We seem to be in the era of the micropenis.
Everywhere and (almost) nowhere at once, the micropenis has emerged as an unexpectedly hot topic in media. In the course of a month, there have been first-person encounters documented at BuzzFeed and an equally compelling question and answer piece with a 51-year-old micropenis owner in New York. MTV has created a "short" list of facts about it, and Cosmopolitan UK and Jezebel have both attempted to address discerning ladies' concerns about the ins and sort-of-outs of the topic. And, of course, there was an entire plot of a recent episode of New Girl focused on the subject.
But what's behind this sudden obsession? Only 0.6% of the population qualifies as having micropenis, that is a penis 2.5 standard deviations smaller than average. We're clearly intrigued, in part because it's so rare. But there's another source for our fixation, one that says more about us than the men who have them.
It's important to note first that this fixation on the penis is nothing new. Everything from architecture to psychoanalysis has long centered on the male sex organ. The penis is synonymous with a man's virility, his power and his masculinity. It is his "manhood." Viewed through this lens, our obsession with micropenises is actually an obsession with defining an individual's manhood.
Like so many beauty standards for women, the huge penis — praised and celebrated as awe-inspiring — has become its own unattainable ideal for men. And, as with all our unrealistic beauty ideals, men have anxiety about living up to it, as evidenced by "small penis syndrome."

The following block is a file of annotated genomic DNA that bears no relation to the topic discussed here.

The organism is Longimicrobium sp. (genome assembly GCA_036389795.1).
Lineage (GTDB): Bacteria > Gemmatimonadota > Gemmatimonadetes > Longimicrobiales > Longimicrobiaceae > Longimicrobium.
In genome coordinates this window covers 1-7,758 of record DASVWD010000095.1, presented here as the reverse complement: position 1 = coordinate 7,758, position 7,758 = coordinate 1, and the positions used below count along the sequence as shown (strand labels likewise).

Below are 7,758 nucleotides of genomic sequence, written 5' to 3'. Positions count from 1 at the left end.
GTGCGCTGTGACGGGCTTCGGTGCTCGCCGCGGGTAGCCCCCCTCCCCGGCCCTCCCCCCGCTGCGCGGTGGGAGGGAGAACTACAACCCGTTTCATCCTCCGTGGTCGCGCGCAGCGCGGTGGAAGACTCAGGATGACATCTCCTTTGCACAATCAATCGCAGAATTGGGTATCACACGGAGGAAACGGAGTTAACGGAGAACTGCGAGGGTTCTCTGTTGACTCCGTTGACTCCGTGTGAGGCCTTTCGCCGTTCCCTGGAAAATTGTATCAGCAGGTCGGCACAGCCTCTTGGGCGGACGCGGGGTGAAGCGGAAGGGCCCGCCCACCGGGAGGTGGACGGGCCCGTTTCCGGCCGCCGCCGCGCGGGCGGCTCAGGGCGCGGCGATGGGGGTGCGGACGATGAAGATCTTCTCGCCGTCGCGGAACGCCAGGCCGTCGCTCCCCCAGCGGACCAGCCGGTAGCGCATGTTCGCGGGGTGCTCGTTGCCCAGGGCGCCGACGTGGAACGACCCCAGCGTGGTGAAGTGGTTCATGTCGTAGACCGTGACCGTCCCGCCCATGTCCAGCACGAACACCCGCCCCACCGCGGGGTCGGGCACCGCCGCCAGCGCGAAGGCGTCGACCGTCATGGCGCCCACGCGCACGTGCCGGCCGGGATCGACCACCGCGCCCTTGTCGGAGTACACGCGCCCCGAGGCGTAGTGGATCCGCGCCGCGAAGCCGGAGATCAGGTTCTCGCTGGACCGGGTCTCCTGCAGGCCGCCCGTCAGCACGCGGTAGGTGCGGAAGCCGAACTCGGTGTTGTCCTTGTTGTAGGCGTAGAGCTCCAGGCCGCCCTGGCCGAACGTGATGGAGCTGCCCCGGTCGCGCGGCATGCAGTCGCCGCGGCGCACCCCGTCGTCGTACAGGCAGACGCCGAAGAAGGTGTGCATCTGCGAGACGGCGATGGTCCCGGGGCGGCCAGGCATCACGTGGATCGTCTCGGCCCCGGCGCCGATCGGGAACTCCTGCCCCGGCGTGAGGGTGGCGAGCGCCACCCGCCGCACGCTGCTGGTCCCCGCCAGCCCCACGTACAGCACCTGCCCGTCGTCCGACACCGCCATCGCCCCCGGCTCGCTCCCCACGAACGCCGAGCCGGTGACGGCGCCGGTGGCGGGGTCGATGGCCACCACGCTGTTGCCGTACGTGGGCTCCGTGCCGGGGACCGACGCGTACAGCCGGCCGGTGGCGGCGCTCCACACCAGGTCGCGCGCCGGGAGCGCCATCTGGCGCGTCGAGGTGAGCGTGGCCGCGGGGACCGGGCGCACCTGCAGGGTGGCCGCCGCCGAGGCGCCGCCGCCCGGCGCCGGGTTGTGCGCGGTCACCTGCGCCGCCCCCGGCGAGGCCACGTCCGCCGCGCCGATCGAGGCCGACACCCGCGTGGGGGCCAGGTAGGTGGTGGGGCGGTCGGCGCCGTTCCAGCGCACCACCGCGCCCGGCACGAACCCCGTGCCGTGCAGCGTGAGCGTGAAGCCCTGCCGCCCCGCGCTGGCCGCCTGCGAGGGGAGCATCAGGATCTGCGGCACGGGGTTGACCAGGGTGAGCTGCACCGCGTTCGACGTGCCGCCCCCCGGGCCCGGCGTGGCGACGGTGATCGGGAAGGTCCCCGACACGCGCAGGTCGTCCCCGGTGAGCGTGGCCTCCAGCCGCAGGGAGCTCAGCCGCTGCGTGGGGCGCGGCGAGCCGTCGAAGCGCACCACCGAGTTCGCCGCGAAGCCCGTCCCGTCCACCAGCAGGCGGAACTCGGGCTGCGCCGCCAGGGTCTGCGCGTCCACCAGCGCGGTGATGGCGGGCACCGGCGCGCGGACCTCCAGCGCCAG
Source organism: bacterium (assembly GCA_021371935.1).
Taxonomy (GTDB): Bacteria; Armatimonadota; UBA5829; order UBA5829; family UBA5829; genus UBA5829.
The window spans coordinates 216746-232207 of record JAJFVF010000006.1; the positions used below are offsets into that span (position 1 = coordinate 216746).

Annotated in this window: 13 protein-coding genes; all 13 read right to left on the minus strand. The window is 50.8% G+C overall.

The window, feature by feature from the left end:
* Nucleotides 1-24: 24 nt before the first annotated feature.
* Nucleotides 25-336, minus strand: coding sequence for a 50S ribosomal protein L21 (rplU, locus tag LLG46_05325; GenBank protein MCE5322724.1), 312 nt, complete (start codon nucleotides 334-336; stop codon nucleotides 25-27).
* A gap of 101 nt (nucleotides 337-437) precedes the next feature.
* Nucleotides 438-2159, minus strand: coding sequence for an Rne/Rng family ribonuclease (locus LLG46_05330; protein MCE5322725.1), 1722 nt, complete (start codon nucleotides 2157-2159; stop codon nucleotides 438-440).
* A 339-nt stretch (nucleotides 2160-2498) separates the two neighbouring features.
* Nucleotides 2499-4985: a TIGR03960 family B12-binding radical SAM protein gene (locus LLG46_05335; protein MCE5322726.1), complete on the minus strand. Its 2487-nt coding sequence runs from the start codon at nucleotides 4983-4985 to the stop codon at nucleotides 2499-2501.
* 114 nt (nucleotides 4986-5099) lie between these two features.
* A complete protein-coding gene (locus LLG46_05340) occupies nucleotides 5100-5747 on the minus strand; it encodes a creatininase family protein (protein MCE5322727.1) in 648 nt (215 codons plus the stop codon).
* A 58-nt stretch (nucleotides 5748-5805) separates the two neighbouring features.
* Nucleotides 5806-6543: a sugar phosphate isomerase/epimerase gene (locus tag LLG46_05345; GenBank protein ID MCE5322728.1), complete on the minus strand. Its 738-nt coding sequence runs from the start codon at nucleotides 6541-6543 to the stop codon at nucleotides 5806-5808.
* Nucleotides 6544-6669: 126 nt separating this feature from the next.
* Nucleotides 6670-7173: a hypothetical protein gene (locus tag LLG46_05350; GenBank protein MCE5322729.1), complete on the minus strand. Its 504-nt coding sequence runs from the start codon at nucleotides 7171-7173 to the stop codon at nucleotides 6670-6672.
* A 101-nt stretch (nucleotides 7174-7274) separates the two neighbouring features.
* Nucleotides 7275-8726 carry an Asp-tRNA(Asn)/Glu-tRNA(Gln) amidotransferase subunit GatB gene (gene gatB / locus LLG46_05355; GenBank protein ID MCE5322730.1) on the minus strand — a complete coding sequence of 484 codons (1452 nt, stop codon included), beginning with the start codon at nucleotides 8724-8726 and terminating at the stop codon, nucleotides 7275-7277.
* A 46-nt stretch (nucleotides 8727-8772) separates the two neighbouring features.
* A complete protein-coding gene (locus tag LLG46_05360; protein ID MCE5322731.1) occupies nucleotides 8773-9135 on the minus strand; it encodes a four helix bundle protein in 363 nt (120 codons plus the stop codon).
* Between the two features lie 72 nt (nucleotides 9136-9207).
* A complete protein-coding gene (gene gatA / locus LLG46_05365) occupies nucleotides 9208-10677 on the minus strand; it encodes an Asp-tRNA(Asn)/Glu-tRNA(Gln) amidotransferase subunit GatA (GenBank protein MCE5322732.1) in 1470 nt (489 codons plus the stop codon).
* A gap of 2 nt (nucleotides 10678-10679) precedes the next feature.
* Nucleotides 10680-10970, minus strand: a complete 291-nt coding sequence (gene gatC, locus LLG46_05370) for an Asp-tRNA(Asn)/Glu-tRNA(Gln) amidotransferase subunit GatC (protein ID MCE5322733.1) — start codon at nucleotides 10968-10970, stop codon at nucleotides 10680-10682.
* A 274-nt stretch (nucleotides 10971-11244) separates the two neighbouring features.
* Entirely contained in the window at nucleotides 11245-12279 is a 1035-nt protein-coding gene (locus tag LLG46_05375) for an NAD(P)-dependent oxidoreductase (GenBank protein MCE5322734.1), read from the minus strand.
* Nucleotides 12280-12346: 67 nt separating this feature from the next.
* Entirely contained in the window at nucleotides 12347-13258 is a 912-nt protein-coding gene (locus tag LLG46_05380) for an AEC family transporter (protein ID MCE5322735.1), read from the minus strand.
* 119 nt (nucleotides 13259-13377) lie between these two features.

Research suggests this anxiety actually has little to do with the sexual satisfaction of men's partners. Indeed, as studies have proven, "only 25% of women" consistently orgasm through vaginal sex, while 70% require clitoral stimulation to climax. Lesbians, meanwhile, are having more orgasms than both heterosexual men and women. Clearly, the size of the penis is not the primary factor when it comes to sex; studies have proven women are largely satisfied with the size of their partner's penis (yes, even if their partner has a micropenis).
The cultural fascination with the micropenis, therefore, serves as a sobering reminder of how gender expectations affect men. We talk a lot about how beauty standards affect women, but it's not only a female issue. Men are judged for the size of their penis — the bigger the better, even if it's not actually proven to be sexually better. (Meanwhile, women are expected to have smaller lady parts, particularly labia majors.) While we don't measure a woman's vagina as a sign of her womanhood, women are certainly judged on a number of different parts, from breasts to butt. The measuring of a man's penis is just as damaging. Because if size doesn't matter when it comes to sexual satisfaction, what exactly are we measuring?
Oh, that's right, a person's "manhood."
"Quite honestly, my entire life has been shaped and damaged by my penis size," said the 51-year-old Brit to New York. It's time to divorce the penis from the phallus (or, for some of you, it's time to throw out Lacan). A penis doesn't make the man. The task of culture, in this age of constructing gender in relation to real, fleshy bodies, is to reimagine what "man" and "woman" mean outside of the sexist physical ideals.
What does it mean to be a man in 2014? Plenty of things — but none can be judged by a tape measure.